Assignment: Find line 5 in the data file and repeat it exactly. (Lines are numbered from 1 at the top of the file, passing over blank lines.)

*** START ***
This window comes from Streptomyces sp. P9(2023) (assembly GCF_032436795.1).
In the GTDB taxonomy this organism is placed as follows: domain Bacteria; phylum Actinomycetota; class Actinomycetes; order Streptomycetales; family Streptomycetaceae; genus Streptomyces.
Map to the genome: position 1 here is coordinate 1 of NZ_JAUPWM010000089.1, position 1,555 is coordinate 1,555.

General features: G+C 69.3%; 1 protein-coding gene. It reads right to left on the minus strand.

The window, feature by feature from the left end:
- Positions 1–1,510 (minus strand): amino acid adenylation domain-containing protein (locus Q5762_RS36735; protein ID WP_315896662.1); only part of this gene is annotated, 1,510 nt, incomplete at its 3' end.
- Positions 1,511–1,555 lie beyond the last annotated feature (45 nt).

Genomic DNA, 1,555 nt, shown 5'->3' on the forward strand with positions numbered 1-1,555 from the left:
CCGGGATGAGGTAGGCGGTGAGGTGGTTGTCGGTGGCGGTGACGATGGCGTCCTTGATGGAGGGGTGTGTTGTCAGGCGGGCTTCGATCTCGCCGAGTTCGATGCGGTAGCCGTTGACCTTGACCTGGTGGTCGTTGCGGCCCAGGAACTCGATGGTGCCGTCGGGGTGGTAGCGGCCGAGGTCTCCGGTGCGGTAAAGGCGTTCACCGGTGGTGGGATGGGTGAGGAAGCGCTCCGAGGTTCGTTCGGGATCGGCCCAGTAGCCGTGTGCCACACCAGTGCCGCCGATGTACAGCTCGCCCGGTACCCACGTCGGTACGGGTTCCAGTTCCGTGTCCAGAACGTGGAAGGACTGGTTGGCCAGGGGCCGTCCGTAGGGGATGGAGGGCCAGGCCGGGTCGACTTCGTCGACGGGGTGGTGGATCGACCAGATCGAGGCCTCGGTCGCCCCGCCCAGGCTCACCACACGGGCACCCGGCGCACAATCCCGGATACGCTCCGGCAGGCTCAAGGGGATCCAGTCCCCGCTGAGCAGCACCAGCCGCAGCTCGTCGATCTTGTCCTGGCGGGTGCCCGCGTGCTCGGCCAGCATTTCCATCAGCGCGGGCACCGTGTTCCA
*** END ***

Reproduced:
The window, feature by feature from the left end: